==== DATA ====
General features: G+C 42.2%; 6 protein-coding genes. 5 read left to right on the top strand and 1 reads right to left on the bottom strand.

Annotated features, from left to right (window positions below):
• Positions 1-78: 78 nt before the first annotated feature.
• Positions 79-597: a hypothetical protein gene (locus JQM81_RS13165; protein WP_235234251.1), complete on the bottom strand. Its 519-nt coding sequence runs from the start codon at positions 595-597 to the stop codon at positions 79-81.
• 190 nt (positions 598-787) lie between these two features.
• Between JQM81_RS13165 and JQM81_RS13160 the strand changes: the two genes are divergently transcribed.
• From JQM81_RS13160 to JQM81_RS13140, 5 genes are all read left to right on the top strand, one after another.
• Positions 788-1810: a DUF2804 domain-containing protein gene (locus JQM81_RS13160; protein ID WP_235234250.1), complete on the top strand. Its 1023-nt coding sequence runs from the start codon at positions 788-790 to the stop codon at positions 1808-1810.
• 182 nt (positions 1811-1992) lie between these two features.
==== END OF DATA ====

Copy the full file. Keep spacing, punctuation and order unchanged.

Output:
General features: G+C 42.2%; 6 protein-coding genes. 5 read left to right on the top strand and 1 reads right to left on the bottom strand.

Annotated features, from left to right (window positions below):
• Positions 1-78: 78 nt before the first annotated feature.
• Positions 79-597: a hypothetical protein gene (locus JQM81_RS13165; protein WP_235234251.1), complete on the bottom strand. Its 519-nt coding sequence runs from the start codon at positions 595-597 to the stop codon at positions 79-81.
• 190 nt (positions 598-787) lie between these two features.
• Between JQM81_RS13165 and JQM81_RS13160 the strand changes: the two genes are divergently transcribed.
• From JQM81_RS13160 to JQM81_RS13140, 5 genes are all read left to right on the top strand, one after another.
• Positions 788-1810: a DUF2804 domain-containing protein gene (locus JQM81_RS13160; protein ID WP_235234250.1), complete on the top strand. Its 1023-nt coding sequence runs from the start codon at positions 788-790 to the stop codon at positions 1808-1810.
• 182 nt (positions 1811-1992) lie between these two features.